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Friday, February 10, 2006

Blog Book Tour: Literary Mama

Motherhood is one of the most misunderstood professions. Or, perhaps it is one of the most falsely-advertised career paths. The mishmash of helplessness, hurt, anxiety, love, joy, and sadness is not something that is readily advertised in parenting magazines. Those promoted images portrait happy, thriving women in spotless clothing with cheerful, well-behaved and well-adjusted kids in tow. Those women are rarely hurt or depressed or alone. Occasionally you'll find the story of a women who overcomes adversity or whose child was ill. But even then, the guts of the story was removed and the end piece reflects the glossy pages it was printed on. That makes the rest of us feel like failures when we don't feel perky, totally satisfied, completely fulfilled, or in love with out kids every day.

One of the reasons I started a blog and have become addicted to reading blogs by mothers is that our personal journeys connect us and remove that layer of isolation. I read about mothers who struggle the way I struggle, who feel the way I sometimes feel: blank, unwritten, erased.

Andi Buchanan, author of Mother Shock: Loving Every (Other) Minute of It and Amy Hudock, PhD, coeditor of American Women Prose Writers," have edited a new book called, Literary Mama: Reading for the Maternally Inclined. It's a collection of creative nonfiction, fiction, and poetry that captures the many faces of motherhood. It applauds all of the roads that lead to motherhood and acknowledges that every struggle and every triumph--big and small--was not in vain because there is someone out there who can empathize with the experience.

In many of the essays, I could see myself. I could feel the pain and the joy of mothering.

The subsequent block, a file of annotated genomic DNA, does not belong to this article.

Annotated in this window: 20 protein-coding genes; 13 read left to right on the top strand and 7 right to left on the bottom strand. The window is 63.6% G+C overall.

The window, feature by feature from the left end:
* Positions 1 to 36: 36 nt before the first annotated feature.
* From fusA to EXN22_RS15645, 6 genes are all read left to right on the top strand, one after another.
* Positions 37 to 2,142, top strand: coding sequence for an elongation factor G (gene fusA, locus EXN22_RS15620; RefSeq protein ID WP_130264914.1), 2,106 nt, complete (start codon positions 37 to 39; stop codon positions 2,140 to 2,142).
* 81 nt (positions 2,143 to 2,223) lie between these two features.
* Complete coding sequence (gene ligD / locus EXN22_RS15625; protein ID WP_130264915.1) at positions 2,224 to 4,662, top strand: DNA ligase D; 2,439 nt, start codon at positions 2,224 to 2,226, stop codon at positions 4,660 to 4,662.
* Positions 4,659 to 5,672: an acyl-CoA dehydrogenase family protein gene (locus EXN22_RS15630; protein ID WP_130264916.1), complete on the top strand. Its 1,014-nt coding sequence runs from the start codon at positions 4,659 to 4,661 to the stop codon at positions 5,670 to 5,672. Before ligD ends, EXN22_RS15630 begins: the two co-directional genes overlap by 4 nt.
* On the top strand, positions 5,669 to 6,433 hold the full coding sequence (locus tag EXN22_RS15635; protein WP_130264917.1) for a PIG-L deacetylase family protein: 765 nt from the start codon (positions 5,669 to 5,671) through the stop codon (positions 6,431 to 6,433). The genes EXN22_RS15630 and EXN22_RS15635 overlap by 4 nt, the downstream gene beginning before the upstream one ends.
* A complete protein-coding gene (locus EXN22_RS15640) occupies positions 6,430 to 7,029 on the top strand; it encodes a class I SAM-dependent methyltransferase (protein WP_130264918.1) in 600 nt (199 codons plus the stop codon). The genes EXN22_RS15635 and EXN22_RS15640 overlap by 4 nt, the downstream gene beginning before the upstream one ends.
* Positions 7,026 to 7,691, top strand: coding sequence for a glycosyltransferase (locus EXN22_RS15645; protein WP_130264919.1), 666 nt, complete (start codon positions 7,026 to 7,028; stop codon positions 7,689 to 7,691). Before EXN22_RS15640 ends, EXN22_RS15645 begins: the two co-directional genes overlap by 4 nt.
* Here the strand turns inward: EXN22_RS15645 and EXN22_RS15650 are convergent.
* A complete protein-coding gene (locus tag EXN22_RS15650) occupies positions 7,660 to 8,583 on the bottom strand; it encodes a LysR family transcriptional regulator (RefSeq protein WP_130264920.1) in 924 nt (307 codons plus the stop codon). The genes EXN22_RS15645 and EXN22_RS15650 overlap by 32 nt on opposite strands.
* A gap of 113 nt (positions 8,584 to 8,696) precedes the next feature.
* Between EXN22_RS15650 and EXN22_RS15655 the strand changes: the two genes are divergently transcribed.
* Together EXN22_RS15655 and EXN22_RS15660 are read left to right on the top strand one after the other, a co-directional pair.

In her essay, Out of the Woods, Lizbeth Finn-Arnold found a way out of a nurturing rut and ultimately rediscovered herself, her interests, and her passions. She wrote: "I had become stuck in a maternal pattern of nurturing others before myself...It has become easier to reclaim some of my former self, as my children get older, become more independent, and spend more time at school. I have also learned to take the time to nourish my soul, mind, body--without feeling guilty."

In her essay, Johnny, Heidi Raykeil learned to hurt, to heal, and to live after the death of her newborn. She wrote: "If only I could put him back, where he was safe and alive. I would go on being pregnant for a lifetime if it meant he would be healthy and happy, turning somersaults and kicking the days away inside me...(After his death) [t]hey commented on how amazing we through the whole thing, how miraculous Johnny was, how we were somehow bettered by the experience. But to me it seemed like a load of crap..."

While mothering is an individual journey, there are few paths that have not been walked on before. And reading other women's experiences is like having some kind of map; it does not tell us where to go, but rather, it allows us to feel good about how we've managed to get this far and where we're headed. Even when the destination is unclear.

Read the book introduction here.


  1. Seems like everyone who reads this book has to comment on "Johnny". I can understand; the story just ripped my heart out.

    You have a right nice blog here!

  2. Hello, again, Chief.

    You are 'right on' in your assessment of the many parenting articles that stereotype mothers into a few small categories: Stoic Mom ('Boopy has insomnia and I have not slept for the past 12 years'); Frazzled Mom ('Bippy has piano twelve times a week and Tiny doesn't like peas - I don't know what to do'); Uptight Mom ('My friend lets her kids play with the lawnmower - what should I do?'). All of the so-called issues these pseudo-Moms have are small and solveable. Indeed, Mom has usually learned her lesson and is looking forward to being an even better mother.

    What about Regular Mom? Good-enough Mom? Shitty on some days, better on others? What do the pseudo-moms, paragons of cotton and organic vegetables, do when there is a serious illness in the family? A death? Someone loses a job? Is Bosco in a bubble, protected from all of this?

    I'm not sure motherhood is misunderstood. For example, when telling a toddler "that's not okay" is considered excellent communication for us to use with our kids, something is off-center. "That's wrong" is a lot easier. Even I understand it. Why the gloss?

    Publishers oughta quit trying to market scar-mucus-whine-and- scream-free mothering and write about something compelling - like what to take for a headache when one child is yelling in your ear and the other is wailing downstairs.

    Moms need a few more baths, a little more use of the microwave.
    Boopy can go watch a little t.v., eat some chocolate, and tease her sister.